Is big bad? The Cooperative Group Limited in Britain has sales and other income of over £ 12 billion to over 7 million members. Its businesses include food, travel, banking, funerals and many other businesses. It has a profit of £ 180 million pounds, just 1.5% margin on sales. This is about 27 pounds per member.

The businesses of the cooperatives includes banking. Cooperative banking laid the foundations of the microfinance movement. While customer satisfaction with cooperative banks seems to be high, the rating agencies have been downgrading the Cooperative Group's bank because of inadequate capital. This comes from having absorbed an over-leveraged cooperative bank a few years ago. A lack of due diligence means one bad apple can spoil the barrel.  Mergers and acquisitions often lead to poor returns, and they often hide the fact that one, perhaps both the firms, need to merge to hide past failures, including the failure to generate internal growth, a mantra which justifies high salaries.

The CEO of the Cooperative Group Limited may earn over a million pounds a year, while other top executives earn closer to £360,000 per year. Certainly, managing large cooperatives pays as well as managing large businesses of any kind. The competition to get these jobs and the kind of people they attract may also be similar to those running any other kind of company. Undoubtedly, these top executives are the political organs reflecting cooperative beliefs. If they are earning 28 times the minimum wage which is paid to many of the 100,000 employees, they must be believing more! The table below shows the calculations and assumption.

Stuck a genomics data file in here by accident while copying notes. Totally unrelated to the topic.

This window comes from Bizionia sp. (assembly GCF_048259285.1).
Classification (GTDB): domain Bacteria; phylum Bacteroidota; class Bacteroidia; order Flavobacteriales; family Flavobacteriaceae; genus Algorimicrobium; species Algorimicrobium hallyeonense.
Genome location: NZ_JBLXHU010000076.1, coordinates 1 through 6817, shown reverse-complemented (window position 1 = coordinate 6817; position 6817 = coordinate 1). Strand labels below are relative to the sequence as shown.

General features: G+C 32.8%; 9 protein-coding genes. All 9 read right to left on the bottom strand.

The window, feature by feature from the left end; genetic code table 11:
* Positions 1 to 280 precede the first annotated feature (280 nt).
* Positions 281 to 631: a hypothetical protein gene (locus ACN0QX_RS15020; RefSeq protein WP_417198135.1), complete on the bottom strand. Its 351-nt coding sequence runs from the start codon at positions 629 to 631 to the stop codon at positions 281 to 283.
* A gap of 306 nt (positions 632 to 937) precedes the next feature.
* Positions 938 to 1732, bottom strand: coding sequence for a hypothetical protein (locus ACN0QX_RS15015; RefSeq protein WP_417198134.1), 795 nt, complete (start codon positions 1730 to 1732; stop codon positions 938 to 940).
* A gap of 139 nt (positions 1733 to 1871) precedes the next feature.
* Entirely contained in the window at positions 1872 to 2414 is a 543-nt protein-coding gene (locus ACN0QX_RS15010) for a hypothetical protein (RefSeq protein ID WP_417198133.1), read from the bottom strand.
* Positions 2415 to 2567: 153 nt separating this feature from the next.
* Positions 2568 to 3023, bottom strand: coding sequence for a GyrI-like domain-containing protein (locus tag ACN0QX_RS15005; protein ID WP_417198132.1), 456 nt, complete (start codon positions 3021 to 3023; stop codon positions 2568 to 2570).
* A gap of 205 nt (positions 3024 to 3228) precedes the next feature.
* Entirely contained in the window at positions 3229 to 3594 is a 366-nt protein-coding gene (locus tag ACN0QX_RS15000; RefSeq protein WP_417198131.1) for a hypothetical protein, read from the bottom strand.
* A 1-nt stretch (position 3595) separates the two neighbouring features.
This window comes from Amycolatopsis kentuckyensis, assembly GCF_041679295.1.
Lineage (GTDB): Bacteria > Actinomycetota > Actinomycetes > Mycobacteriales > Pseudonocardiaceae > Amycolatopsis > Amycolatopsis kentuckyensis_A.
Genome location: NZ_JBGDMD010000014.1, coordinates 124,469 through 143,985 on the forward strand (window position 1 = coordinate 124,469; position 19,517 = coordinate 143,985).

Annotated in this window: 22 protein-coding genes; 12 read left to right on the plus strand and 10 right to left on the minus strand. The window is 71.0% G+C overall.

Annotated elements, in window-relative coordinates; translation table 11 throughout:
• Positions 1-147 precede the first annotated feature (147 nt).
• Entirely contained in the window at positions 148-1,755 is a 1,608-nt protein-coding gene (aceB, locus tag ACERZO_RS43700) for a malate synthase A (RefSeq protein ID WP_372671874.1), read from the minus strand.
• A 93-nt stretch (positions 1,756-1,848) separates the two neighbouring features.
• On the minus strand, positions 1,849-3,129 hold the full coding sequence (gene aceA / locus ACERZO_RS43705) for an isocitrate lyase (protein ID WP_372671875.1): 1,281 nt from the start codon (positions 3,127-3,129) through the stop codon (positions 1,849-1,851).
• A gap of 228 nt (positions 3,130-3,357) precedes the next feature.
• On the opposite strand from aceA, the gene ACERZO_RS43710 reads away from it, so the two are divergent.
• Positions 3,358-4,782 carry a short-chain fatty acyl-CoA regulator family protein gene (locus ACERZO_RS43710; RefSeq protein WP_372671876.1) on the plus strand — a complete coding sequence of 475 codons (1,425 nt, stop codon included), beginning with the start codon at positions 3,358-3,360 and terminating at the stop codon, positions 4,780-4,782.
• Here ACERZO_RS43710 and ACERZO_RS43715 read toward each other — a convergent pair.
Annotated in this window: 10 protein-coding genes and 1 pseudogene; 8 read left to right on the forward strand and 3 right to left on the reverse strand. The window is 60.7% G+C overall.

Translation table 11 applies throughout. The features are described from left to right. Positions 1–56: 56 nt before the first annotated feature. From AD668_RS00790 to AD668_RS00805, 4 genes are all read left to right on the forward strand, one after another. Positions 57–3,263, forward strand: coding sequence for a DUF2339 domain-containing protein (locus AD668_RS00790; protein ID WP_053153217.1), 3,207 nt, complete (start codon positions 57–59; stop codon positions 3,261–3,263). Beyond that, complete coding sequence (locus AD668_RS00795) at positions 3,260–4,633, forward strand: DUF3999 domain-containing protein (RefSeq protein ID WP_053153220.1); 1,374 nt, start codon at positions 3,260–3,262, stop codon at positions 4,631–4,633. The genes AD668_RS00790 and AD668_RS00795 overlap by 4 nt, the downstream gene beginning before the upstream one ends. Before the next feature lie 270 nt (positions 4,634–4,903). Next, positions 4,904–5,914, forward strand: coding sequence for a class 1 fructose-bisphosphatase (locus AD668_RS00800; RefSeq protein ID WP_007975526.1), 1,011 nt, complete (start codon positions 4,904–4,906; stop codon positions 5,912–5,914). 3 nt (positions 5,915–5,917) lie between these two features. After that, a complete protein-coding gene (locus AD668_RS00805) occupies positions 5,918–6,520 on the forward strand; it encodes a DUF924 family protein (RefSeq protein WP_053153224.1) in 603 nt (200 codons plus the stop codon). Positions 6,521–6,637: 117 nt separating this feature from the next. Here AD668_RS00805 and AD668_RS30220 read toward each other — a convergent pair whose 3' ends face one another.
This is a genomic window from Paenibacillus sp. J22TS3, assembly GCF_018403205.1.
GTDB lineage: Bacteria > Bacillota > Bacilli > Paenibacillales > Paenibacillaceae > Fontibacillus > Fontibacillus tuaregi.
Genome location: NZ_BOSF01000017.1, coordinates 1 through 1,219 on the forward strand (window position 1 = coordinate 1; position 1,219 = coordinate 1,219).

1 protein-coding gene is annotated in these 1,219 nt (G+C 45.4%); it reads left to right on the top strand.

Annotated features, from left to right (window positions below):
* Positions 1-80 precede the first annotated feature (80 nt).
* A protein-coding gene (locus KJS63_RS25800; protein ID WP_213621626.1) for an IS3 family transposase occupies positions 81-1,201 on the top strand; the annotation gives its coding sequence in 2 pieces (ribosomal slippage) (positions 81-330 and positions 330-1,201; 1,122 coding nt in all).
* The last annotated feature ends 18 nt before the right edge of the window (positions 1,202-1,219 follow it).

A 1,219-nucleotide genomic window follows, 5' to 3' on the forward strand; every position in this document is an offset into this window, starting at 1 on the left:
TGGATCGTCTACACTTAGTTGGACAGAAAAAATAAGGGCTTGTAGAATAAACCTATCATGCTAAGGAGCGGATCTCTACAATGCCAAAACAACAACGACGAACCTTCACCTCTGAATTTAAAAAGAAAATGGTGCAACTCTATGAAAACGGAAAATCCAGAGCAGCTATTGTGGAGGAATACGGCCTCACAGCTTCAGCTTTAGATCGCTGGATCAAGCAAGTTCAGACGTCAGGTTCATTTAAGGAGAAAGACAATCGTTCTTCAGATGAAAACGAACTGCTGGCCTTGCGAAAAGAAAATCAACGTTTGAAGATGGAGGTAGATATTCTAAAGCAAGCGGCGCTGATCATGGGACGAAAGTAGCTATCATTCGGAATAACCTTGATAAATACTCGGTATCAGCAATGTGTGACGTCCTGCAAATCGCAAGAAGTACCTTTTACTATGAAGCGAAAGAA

Hours per month
Minimum wage
Minimum wage per month
Minimum wage per year
A Salary of £360,000 compared to minium wage
A Salary of £1,000,000 compared to minium wage

The Cooperative Group Limited is also linked to the Cooperative Party, one of the largest supporters of the Labour Party. Business and politics are closely intertwined. Big players in business can have a lot of influence on how we shape our society. Their beliefs and image are therefore crucial to the belief in cooperation.

The recent scandal of a top executive of the Cooperative Group buying crack is similar to the Mayor of Toronto buying crack. Therefore, at the least we can say that top executives and politicians are as human as anyone else. Should they therefore earn thirty to seventy times the minimum wage? Or should there be a ceiling to reflect that they are imposing risks, which greater potential downsides than those of people earning less because the image of the co-operator is at stake.